• Registering a Message Handler EventBus eb = vertx.eventBus(); Handler<Message> myHandler = new Handler<Message>() { public void handle(Message message) { System.out.println("I received a message " + message.body); } }; eb.registerHandler("test.address", myHandler); 18Monday, July 1, 13
    • Message Types • Primitives and their boxed types • String • org.vertx.java.core.json.JsonObject • org.vertx.java.core.json.JsonArray • org.vertx.java.core.buffer.Buffer 19Monday, July 1, 13
    • Pub/Sub Model eb.publish("test.address", "hello world"); 20Monday, July 1, 13
    • Point-to-Point Model eb.send("test.address", "This is a message", new Handler<Message<String>>() { public void handle(Message<String> message) { System.out.println("I received a reply " + message.body); } }); EventBus eb = vertx.eventBus(); Handler<Message> myHandler = new Handler<Message>() { public void handle(Message message) { System.out.println("I received a message " + message.body); message.reply("This is a reply"); } }; eb.registerHandler("test.address", myHandler); 21Monday, July 1, 13
    • Shared Maps and Sets ConcurrentMap<String, Integer> map = vertx.sharedData().getMap("demo.mymap"); map.put("some-key", 123); Set<String> set = vertx.sharedData().getSet("demo.myset"); set.add("some-value"); 22Monday, July 1, 13
    • Module System 23Monday, July 1, 13
    • Writing Verticles import org.vertx.java.core.Handler; import org.vertx.java.core.net.NetSocket; import org.vertx.java.core.streams.Pump; import org.vertx.java.platform.Verticle; public class Server extends Verticle { public void start() { vertx.createNetServer().connectHandler(new Handler<NetSocket>() { public void handle(final NetSocket socket) { Pump.createPump(socket, socket).start(); } }).listen(1234); } } vertx run Server.java 24Monday, July 1, 13
    • Deploying Verticles programmatically // For example - deploy some other verticle container.deployVerticle("foo.js", new AsyncResultHandler<String>() { public void handle(AsyncResult<String> deployResult) { if (deployResult.succeeded()) { System.out.println(“Yay!”); } else { System.out.println(“Error: “ + deployResult.cause()); } } }); 25Monday, July 1, 13
    • Modules • Package verticles into re-usable modules • Simply a zip file containing module definition, code, and resources • Very similar to the module system in Node.js • Modules can be “zip” artifacts released in Maven Central • Vert.x web site maintains a listing of Vert.x modules 26Monday, July 1, 13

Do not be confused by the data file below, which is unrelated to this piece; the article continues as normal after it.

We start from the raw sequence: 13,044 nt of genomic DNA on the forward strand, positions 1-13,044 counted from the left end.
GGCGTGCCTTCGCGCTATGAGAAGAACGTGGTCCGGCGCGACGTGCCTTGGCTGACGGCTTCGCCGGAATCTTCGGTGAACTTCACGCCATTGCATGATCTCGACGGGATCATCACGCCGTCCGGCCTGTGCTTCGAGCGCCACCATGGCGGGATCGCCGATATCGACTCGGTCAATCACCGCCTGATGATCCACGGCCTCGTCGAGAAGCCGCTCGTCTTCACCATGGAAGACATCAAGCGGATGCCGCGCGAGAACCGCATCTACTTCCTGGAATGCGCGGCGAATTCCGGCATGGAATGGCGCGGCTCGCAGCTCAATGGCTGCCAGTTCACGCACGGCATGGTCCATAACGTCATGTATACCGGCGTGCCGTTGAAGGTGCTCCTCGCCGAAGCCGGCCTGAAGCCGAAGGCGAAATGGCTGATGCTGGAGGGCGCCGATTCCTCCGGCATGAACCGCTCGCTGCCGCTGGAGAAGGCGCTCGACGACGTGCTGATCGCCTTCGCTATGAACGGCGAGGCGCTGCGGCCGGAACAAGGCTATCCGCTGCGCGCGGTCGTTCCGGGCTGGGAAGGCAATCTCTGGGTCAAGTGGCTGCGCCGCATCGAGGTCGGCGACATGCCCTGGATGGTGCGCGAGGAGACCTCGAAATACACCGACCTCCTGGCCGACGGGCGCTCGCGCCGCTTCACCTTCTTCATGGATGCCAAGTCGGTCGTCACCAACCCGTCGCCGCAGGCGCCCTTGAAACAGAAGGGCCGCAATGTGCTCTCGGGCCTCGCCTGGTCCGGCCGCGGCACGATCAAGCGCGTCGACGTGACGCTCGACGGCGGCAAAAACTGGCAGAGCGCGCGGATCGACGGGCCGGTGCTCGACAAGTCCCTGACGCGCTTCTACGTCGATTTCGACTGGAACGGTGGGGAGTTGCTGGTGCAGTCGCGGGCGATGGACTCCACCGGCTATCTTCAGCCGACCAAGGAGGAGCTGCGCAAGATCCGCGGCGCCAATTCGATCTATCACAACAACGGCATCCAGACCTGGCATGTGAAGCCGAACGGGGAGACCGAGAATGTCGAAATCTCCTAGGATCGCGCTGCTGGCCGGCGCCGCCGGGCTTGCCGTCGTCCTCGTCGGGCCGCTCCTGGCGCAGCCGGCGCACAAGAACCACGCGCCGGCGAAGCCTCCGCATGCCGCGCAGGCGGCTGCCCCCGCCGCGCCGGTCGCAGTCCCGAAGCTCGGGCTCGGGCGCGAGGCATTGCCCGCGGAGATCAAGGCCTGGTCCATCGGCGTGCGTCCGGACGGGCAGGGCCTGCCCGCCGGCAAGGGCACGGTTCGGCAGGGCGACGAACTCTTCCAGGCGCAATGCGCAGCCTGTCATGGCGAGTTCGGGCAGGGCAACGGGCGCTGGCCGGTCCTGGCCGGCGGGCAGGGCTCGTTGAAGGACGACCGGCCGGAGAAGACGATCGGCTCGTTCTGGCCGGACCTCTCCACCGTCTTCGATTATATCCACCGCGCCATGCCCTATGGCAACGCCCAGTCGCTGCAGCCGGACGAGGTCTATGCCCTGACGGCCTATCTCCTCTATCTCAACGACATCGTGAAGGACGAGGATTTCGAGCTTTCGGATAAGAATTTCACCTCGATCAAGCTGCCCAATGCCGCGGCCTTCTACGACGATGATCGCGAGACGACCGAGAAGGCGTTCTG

• Example Modules • JDBC, Redis, MongoDB Persistors • AMQP • Mailer • Persistent work queue • Authentication Manager • Session Manager • Web framework • Language implementations 27Monday, July 1, 13
    • Programming Experience 28Monday, July 1, 13
    • Core APIs • TCP/SSL servers and clients • HTTP/HTTPS servers and clients • WebSockets servers and clients • SockJS • EventBus • Shared Maps and Sets • Buffers • Flow control • Timers • Files • Configuration 29Monday, July 1, 13
    • Container API • Deploying and undeploying verticles • Deploying and undeploying modules • Logging • Retrieve verticle configuration 30Monday, July 1, 13
    • Easy development • Gradle template • Maven archetype and plugin • IDE debugging and testing 31Monday, July 1, 13
    • What is it good for? 32Monday, July 1, 13
    • Applications • Realtime analytics dashboard • Big data queries and task coordination • Polyglot integration 33Monday, July 1, 13
    • Some Pain Points 34Monday, July 1, 13
    • Real life caveats • Content assist in IDEs don’t work for busmod APIs • You often find yourself tracing errors in the busmods, which can be difficult because the stack trace stops at message passing • People writing in other languages often get frustrated by not being able to use native extensions that they are already used to. • Hell of anonymous inner class callbacks and no good Java flow control libraries • Java7 only. Doesn’t work on Android. 35Monday, July 1, 13
    • Conclusion 36Monday, July 1, 13
    • 37Monday, July 1, 13
    • “Using a bleeding-edge framework is exciting at first. Not so much afterwards.” David Wu 37Monday, July 1, 13
    • Make it better. Contribute. http://vert-x.github.io/ 38Monday, July 1, 13
    • Thank you 39Monday, July 1, 13
    • Q & A 40Monday, July 1, 13